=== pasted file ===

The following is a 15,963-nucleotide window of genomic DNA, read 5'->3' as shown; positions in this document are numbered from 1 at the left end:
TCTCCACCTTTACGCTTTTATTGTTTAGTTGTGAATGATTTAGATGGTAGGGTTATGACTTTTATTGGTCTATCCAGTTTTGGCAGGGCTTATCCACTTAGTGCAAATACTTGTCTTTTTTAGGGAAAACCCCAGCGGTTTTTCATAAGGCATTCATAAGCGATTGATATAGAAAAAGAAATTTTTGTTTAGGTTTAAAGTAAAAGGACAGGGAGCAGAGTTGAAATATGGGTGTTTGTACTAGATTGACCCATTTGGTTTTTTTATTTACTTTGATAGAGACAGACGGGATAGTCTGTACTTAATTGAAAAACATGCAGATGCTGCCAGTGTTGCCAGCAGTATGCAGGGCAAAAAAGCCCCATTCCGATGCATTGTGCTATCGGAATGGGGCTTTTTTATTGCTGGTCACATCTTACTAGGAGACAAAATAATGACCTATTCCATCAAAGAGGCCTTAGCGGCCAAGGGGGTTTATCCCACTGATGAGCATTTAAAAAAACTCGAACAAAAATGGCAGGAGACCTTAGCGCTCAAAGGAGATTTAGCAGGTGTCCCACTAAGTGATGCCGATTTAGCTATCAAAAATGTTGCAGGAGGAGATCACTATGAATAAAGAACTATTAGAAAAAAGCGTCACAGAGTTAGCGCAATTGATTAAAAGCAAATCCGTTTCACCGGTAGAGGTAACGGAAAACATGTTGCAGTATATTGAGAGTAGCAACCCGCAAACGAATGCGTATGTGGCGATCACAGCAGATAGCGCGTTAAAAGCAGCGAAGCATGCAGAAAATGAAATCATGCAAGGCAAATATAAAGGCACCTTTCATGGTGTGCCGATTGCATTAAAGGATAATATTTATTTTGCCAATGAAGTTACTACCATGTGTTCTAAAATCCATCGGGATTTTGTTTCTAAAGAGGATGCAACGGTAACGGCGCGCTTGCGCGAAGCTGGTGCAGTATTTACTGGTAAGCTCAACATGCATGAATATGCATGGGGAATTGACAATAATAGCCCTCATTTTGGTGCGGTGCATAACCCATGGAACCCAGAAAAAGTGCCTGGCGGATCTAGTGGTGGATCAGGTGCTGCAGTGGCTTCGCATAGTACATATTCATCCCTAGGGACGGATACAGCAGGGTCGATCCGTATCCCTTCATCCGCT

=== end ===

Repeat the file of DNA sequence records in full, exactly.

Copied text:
The following is a 15,963-nucleotide window of genomic DNA, read 5'->3' as shown; positions in this document are numbered from 1 at the left end:
TCTCCACCTTTACGCTTTTATTGTTTAGTTGTGAATGATTTAGATGGTAGGGTTATGACTTTTATTGGTCTATCCAGTTTTGGCAGGGCTTATCCACTTAGTGCAAATACTTGTCTTTTTTAGGGAAAACCCCAGCGGTTTTTCATAAGGCATTCATAAGCGATTGATATAGAAAAAGAAATTTTTGTTTAGGTTTAAAGTAAAAGGACAGGGAGCAGAGTTGAAATATGGGTGTTTGTACTAGATTGACCCATTTGGTTTTTTTATTTACTTTGATAGAGACAGACGGGATAGTCTGTACTTAATTGAAAAACATGCAGATGCTGCCAGTGTTGCCAGCAGTATGCAGGGCAAAAAAGCCCCATTCCGATGCATTGTGCTATCGGAATGGGGCTTTTTTATTGCTGGTCACATCTTACTAGGAGACAAAATAATGACCTATTCCATCAAAGAGGCCTTAGCGGCCAAGGGGGTTTATCCCACTGATGAGCATTTAAAAAAACTCGAACAAAAATGGCAGGAGACCTTAGCGCTCAAAGGAGATTTAGCAGGTGTCCCACTAAGTGATGCCGATTTAGCTATCAAAAATGTTGCAGGAGGAGATCACTATGAATAAAGAACTATTAGAAAAAAGCGTCACAGAGTTAGCGCAATTGATTAAAAGCAAATCCGTTTCACCGGTAGAGGTAACGGAAAACATGTTGCAGTATATTGAGAGTAGCAACCCGCAAACGAATGCGTATGTGGCGATCACAGCAGATAGCGCGTTAAAAGCAGCGAAGCATGCAGAAAATGAAATCATGCAAGGCAAATATAAAGGCACCTTTCATGGTGTGCCGATTGCATTAAAGGATAATATTTATTTTGCCAATGAAGTTACTACCATGTGTTCTAAAATCCATCGGGATTTTGTTTCTAAAGAGGATGCAACGGTAACGGCGCGCTTGCGCGAAGCTGGTGCAGTATTTACTGGTAAGCTCAACATGCATGAATATGCATGGGGAATTGACAATAATAGCCCTCATTTTGGTGCGGTGCATAACCCATGGAACCCAGAAAAAGTGCCTGGCGGATCTAGTGGTGGATCAGGTGCTGCAGTGGCTTCGCATAGTACATATTCATCCCTAGGGACGGATACAGCAGGGTCGATCCGTATCCCTTCATCCGCT